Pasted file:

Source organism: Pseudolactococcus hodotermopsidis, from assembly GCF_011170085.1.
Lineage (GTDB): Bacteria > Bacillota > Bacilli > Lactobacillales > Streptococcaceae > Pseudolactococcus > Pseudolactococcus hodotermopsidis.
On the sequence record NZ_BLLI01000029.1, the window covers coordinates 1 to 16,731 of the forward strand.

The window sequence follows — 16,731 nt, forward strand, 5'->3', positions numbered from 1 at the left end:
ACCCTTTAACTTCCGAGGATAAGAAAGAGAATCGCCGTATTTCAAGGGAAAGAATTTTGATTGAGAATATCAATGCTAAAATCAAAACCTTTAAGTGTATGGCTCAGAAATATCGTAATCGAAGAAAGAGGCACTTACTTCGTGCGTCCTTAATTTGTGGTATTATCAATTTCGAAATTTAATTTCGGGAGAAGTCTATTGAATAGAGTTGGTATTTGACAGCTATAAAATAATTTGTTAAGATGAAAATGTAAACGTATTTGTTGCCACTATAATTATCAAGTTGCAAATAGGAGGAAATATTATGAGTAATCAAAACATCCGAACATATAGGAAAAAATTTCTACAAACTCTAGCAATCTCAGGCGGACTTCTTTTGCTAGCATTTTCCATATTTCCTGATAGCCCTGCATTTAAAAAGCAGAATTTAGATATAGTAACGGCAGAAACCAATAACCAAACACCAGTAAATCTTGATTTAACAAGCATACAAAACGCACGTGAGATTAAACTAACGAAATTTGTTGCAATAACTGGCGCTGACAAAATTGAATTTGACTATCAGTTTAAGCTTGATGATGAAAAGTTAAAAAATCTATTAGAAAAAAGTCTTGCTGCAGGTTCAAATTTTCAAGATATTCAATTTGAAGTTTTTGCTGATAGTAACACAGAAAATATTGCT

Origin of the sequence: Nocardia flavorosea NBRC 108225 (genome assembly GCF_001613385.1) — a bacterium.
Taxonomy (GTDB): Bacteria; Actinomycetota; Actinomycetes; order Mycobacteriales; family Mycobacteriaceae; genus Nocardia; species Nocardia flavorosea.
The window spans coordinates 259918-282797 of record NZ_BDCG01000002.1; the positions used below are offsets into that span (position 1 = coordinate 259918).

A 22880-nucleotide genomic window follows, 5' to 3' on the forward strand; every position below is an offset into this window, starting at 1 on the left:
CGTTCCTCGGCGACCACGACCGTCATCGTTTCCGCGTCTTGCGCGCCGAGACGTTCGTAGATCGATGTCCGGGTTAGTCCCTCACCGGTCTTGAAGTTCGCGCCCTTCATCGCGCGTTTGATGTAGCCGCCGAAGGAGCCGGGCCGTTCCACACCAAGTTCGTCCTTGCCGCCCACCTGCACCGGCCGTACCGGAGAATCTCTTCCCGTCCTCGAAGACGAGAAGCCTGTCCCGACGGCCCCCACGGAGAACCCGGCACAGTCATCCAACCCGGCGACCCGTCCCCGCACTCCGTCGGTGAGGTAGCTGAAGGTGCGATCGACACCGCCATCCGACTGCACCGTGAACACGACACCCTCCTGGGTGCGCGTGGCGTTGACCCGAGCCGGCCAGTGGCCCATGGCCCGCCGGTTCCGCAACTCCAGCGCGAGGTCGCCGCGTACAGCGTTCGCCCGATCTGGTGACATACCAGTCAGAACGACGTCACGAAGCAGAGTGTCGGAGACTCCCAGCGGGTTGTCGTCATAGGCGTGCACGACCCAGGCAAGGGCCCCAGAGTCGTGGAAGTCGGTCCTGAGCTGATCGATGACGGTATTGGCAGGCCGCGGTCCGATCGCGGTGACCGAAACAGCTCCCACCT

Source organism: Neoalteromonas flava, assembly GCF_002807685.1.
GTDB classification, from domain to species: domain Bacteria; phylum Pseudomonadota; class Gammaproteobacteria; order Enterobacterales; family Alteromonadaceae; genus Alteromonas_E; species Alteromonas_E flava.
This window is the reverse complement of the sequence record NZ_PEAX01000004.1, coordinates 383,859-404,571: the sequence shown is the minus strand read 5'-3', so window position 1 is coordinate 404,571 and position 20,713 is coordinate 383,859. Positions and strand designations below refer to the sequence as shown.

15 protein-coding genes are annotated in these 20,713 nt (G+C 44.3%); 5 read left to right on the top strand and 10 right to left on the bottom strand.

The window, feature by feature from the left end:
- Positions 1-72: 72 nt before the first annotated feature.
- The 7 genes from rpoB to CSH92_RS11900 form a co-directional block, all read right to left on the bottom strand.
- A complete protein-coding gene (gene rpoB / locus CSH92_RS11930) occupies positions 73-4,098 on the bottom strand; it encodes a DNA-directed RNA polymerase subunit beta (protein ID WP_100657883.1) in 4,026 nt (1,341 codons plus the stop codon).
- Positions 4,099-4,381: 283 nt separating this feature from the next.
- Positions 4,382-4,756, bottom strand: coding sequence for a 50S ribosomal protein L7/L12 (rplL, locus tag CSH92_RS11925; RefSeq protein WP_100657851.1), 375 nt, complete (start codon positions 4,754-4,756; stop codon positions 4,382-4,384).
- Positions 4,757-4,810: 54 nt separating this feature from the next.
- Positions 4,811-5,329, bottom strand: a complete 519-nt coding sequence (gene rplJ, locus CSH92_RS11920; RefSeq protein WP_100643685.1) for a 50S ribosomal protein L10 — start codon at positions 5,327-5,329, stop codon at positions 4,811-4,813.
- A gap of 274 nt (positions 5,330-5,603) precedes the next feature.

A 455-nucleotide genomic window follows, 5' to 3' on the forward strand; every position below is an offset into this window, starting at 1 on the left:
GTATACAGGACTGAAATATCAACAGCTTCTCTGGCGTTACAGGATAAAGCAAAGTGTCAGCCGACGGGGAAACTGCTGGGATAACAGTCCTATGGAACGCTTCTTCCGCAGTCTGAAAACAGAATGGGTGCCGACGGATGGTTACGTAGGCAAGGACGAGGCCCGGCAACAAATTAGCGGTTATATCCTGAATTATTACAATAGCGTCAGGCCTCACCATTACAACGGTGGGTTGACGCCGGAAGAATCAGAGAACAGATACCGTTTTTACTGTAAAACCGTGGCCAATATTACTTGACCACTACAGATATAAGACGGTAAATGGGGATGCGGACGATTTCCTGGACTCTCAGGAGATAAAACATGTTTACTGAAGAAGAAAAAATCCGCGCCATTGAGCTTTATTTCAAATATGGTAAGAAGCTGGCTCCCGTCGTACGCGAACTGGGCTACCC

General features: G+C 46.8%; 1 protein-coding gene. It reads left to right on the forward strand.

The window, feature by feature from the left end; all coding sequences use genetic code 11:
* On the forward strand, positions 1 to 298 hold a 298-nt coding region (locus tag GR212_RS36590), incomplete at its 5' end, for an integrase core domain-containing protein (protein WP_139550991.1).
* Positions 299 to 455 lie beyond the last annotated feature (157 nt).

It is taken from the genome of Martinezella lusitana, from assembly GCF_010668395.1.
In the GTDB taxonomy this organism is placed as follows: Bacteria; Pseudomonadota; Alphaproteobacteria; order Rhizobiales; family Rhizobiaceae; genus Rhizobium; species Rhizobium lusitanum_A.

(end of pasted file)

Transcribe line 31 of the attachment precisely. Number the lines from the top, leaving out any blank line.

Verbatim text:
In the GTDB taxonomy this organism is placed as follows: Bacteria; Pseudomonadota; Alphaproteobacteria; order Rhizobiales; family Rhizobiaceae; genus Rhizobium; species Rhizobium lusitanum_A.